When Jesus invites his friends to go with Him, notice the language He uses:
“Follow me and I will make you fishers of men.” (Matthew 4:19)
This isn’t just an invitation to hang out. It is an invitation to join Jesus in his whole life, including the part the involves serving and loving others. That’s not to say there is something wrong with just hanging out. But the richest relationships you will have will be with sisters and brothers who are about more than just hanging out. They do that, too. But your deepest friendships will be with folks who help you follow Jesus and join you in serving the world.
In an account retold in Matthew 14, Jesus and His disciples are joined by a crowd of thousands. Having been with Him all day, those thousands of people were hungry and started telling the disciples about it. “Send them away” the tell Jesus, “so they can get something to eat.”
But Jesus says “You feed them.”
Um… WHAT?! How is this small group of folks supposed to feed thousands of people?! He’s the miracle-worker, so why doesn’t He just do it?
What happens next is remarkable.
Jesus takes a five loaves of bread and two fish and, dividing them up, begins to feed those thousands of people. Of course, He doesn’t hand out the bread and fish by Himself. Instead, He hands the pieces to His disciples and lets them do it.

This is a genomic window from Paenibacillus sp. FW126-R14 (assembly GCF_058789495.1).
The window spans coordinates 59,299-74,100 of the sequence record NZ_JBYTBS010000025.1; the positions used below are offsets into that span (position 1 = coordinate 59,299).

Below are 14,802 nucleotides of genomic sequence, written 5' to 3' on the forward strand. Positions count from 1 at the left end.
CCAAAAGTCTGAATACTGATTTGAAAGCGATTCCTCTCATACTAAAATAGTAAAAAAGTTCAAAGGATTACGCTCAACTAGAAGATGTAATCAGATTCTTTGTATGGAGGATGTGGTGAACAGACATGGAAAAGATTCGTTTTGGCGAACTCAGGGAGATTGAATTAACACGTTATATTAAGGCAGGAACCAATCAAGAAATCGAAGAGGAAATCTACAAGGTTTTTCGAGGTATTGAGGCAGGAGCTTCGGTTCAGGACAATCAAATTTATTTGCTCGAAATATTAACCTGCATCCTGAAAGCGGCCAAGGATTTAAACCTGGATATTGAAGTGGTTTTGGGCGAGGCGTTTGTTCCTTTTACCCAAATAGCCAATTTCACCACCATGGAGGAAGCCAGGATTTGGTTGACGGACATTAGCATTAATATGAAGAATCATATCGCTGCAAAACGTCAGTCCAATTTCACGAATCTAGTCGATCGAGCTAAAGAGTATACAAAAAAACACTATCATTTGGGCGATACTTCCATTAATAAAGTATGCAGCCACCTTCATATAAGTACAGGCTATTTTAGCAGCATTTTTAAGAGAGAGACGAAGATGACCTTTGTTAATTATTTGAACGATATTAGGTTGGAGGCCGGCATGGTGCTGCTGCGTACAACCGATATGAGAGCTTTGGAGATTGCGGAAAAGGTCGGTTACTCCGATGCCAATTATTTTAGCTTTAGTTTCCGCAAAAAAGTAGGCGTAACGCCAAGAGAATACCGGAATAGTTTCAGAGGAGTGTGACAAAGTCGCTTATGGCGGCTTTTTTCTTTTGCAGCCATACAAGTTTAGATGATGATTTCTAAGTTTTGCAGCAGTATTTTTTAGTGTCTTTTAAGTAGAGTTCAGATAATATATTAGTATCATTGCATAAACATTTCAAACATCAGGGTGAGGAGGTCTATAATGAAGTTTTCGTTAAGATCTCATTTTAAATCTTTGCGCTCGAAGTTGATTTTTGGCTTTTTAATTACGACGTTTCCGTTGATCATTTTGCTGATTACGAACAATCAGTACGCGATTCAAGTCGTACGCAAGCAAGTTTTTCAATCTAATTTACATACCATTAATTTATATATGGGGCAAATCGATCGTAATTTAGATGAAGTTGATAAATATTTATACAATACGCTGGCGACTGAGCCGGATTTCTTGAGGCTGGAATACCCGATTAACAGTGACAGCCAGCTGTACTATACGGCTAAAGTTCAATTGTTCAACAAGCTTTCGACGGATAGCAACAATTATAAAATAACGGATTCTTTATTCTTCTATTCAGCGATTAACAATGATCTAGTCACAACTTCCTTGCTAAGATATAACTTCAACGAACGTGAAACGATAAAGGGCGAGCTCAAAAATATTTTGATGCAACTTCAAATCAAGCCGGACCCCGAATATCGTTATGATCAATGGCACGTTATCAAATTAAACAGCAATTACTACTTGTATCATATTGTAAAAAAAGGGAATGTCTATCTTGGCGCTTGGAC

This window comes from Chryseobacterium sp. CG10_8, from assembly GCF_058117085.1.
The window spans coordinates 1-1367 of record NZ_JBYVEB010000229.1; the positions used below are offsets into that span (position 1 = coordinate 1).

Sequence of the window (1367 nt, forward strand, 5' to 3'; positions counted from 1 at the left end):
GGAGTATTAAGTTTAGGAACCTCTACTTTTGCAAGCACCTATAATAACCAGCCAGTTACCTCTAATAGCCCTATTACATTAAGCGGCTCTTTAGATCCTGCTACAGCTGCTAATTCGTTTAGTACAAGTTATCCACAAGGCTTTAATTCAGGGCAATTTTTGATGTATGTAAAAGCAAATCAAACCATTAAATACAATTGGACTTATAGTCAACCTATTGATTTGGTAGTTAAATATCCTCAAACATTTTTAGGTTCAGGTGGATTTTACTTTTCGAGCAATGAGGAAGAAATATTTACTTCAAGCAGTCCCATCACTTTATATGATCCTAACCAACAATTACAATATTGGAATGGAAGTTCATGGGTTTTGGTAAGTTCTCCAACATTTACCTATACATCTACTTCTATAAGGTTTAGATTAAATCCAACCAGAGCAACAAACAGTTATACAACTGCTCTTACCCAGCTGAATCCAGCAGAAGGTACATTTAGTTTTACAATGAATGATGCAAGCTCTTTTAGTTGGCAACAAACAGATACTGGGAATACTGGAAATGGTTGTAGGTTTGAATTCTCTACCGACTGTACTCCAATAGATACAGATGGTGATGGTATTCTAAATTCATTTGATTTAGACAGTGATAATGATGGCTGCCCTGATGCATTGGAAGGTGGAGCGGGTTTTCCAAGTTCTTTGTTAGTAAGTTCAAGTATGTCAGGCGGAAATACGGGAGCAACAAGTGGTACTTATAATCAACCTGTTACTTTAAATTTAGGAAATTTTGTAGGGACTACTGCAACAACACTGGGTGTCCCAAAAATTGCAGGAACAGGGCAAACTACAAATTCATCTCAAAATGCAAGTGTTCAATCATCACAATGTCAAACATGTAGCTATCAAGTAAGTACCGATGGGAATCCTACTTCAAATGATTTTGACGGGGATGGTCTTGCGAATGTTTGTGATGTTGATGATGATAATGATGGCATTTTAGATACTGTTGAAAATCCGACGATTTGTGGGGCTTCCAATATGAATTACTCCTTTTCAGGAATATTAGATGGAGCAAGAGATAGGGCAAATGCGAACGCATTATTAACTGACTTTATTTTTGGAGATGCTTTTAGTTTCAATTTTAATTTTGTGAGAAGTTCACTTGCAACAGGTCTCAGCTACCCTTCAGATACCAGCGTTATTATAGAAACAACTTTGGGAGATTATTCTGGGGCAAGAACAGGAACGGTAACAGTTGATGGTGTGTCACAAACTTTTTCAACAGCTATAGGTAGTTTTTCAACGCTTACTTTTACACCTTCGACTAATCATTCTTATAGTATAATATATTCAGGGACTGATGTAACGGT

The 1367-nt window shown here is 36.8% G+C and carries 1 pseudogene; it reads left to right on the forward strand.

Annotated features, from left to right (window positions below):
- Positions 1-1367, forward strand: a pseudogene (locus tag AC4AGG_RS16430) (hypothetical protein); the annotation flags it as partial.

Can you imagine how it might feel to be part of a miracle like that and feed a few thousand hungry people with only five loaves of bread and two fish? I’d bet the disciples didn’t think they could do something like. But a life-giving friend will be someone who helps draw out the best in you. A life-giving friend helps to draw out more of you than you thought was there.
What a gift it is that Jesus invites His community into the work He does. That’s part of what makes community good; that Jesus shares His adventures with His friends and family. Now, you may not go out and feed thousands of people with a Snickers bar and bag of chips, but you will definitely have your fair share of adventures. You will do woodwork in the world. Plan on inviting people to share in those works and adventures with you.